by Eduardo Victoria
Walking out at the end of Mexican director Alejandro G. Iñarritu’s latest film, I was taken by its visual grandeur, stunning cinematography, and incredible performances. Then I found myself questioning why the film needs to be two hours and thirty-six minutes in length, when it probably could have been wrapped up much sooner than that. Upon further thought, this film would have absolutely zero legs were it not for the performance of Leonardo DiCaprio as frontiersman Hugh Glass.
Taking place in 1820, Glass (DiCaprio) is on a fur trapping expedition somewhere deep within the icy tundra of the Louisiana Purchase. Tensions run high when they are attacked and badly crippled by tribes native to the area. Upon further attempts to get back to civilization and escape future attacks, Glass is mauled by a bear and has to be carried back to safety, trying
the patience of John Fitzgerald (Tom Hardy). Growing impatient, Fitzgerald leaves Glass for dead after killing his son. Having to crawl all the way back to civilization without being able to walk and nothing but his own knowledge of the wilderness to aid him, Glass sets out to avenge his son.
A simple premise and an amazing cast can go a long way, but this time around, Iñarritu might have stretched them too long. Continuing the usage of abstract imagery the director showed audiences in his prior film, Birdman, we see glimpses of Glass’ dead wife. About a half hour too long, there are enormous stretches where nothing really happens. The savior, if that, is the amazing cinematography by two time Oscar winner Emanuel Lubezki, who will more than likely get his third Golden Statue for this film. Shot entirely with natural light, the movie is the most beautifully shot you’ll see at the cinema all year.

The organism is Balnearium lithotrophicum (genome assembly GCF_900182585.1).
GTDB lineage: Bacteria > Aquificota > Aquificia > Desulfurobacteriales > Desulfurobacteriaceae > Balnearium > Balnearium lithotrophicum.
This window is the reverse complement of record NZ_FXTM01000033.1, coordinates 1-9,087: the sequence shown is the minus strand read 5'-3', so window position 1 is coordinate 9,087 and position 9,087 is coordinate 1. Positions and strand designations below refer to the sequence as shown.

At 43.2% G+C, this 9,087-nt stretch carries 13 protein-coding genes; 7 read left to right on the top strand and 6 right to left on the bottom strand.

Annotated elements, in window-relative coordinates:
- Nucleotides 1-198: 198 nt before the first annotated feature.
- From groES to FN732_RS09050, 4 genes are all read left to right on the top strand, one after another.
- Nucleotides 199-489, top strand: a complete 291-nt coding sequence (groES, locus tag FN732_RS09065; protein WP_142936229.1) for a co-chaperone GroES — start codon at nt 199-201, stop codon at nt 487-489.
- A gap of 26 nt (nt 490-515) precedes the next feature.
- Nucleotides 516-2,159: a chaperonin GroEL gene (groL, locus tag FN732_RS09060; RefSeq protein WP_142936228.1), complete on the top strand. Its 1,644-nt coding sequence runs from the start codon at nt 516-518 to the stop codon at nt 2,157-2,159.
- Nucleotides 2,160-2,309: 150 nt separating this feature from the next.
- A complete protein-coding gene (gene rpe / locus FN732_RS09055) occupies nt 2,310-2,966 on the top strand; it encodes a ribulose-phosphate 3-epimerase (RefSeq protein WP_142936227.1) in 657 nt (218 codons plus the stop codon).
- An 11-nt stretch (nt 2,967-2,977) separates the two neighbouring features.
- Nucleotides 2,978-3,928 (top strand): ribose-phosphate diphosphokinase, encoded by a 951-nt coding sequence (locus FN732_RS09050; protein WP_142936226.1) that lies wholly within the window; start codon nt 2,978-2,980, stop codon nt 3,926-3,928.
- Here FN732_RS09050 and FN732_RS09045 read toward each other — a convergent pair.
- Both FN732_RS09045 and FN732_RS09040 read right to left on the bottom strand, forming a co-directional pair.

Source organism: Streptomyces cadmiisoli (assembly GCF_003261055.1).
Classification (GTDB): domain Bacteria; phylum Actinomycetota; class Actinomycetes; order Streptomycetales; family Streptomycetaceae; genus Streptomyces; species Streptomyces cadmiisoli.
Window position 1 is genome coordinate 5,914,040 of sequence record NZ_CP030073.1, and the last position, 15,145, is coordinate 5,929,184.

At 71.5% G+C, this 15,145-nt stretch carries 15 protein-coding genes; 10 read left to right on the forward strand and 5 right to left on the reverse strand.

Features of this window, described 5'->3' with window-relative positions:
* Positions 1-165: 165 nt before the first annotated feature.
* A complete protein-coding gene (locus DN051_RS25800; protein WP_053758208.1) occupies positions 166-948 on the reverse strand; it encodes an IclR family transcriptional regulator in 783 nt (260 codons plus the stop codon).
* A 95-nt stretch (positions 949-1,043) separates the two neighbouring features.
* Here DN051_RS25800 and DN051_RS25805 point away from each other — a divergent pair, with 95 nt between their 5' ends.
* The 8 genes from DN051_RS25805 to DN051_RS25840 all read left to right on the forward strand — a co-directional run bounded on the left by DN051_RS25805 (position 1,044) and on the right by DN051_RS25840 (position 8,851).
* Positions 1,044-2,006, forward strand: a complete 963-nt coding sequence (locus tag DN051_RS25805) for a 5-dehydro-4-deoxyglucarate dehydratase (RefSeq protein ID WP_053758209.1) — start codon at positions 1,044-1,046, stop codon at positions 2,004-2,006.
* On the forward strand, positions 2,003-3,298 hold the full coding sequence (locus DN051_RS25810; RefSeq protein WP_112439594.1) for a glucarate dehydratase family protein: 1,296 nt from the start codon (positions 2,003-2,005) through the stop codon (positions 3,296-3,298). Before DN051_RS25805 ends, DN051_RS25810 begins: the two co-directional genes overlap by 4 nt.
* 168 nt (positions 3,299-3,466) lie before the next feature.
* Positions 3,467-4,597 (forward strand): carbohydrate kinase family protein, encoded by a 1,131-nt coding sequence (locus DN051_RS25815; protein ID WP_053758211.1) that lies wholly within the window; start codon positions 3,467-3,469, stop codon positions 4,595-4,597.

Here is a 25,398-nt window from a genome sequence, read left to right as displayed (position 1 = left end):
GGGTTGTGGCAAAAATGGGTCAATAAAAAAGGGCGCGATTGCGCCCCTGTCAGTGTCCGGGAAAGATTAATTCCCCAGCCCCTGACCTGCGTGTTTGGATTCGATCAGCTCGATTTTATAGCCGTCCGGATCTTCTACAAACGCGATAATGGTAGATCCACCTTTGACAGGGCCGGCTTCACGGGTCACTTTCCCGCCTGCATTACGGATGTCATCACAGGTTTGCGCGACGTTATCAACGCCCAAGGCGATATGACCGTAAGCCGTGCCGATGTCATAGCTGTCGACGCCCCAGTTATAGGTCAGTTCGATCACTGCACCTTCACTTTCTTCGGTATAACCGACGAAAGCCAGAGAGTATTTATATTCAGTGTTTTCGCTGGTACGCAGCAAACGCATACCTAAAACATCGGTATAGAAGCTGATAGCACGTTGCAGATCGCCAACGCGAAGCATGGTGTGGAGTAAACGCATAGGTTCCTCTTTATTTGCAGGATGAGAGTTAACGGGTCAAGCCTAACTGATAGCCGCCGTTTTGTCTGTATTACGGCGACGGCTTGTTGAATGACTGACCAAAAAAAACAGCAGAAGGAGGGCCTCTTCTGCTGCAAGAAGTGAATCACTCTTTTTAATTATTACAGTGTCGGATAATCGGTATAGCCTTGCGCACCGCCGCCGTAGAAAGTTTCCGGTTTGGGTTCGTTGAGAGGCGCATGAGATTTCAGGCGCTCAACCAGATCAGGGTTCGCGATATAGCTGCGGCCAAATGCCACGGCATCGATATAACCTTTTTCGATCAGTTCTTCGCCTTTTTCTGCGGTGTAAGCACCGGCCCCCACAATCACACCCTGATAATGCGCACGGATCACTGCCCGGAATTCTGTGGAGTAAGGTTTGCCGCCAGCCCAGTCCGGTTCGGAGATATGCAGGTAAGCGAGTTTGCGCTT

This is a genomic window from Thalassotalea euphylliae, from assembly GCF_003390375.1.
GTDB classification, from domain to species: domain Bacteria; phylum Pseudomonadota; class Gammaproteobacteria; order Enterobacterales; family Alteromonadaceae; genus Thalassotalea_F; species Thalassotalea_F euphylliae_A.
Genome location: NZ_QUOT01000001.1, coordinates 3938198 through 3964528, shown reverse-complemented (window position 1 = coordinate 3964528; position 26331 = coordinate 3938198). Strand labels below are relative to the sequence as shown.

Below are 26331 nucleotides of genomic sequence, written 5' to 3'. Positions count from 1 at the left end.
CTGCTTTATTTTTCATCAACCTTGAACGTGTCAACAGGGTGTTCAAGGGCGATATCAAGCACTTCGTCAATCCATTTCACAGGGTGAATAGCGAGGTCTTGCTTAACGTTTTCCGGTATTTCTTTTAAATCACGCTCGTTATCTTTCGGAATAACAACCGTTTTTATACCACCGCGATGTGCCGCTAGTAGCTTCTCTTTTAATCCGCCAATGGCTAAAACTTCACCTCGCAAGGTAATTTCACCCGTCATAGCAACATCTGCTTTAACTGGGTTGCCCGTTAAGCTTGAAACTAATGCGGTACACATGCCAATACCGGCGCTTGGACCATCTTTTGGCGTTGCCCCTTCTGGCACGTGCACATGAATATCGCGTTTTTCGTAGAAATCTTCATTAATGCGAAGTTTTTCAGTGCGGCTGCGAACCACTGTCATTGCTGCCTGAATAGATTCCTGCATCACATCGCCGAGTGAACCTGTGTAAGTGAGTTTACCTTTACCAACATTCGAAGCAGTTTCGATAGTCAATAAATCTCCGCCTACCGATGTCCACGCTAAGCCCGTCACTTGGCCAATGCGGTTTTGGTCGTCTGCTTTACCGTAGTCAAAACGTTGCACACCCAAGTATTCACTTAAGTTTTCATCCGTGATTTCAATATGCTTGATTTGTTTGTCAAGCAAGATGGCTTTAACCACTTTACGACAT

DiCaprio, more so than Tom Hardy, gives himself fully to the role. We feel his pain, see his torment, however when it came to playing a father, I wasn’t entirely sold. Hell bent on giving one thrilling performance, Leo lacks a sensitivity that was needed for some of the film’s more emotionally impactful scenes. The supporting cast of Domhnall Gleeson and Will Poulter are excellent whenever they appear on screen. Peppered throughout were also a very multi-layered score by Ryuichi Sakamoto and Carsten Nicolai. Being a film with more bite than bark, the most visceral scene in the movie will stay with you long after the credits roll.
The bear attack is the most pulse-pounding scene in the entire film that initiates the hell to come.
The Revenant is a visceral experience, but not much beyond that. What could have been a story of survival or emotional anguish gets lost in the mish-mash of what Iñarritu believes are two voices. In a year full of some very magnificent westerns (The Hateful Eight and Bone Tomahawk are must see films), The Revenant is the most ponderous in terms of its story telling and visually powerful of them all.
Rated R. 156 minutes. Now playing at Cinemark Downtown 10.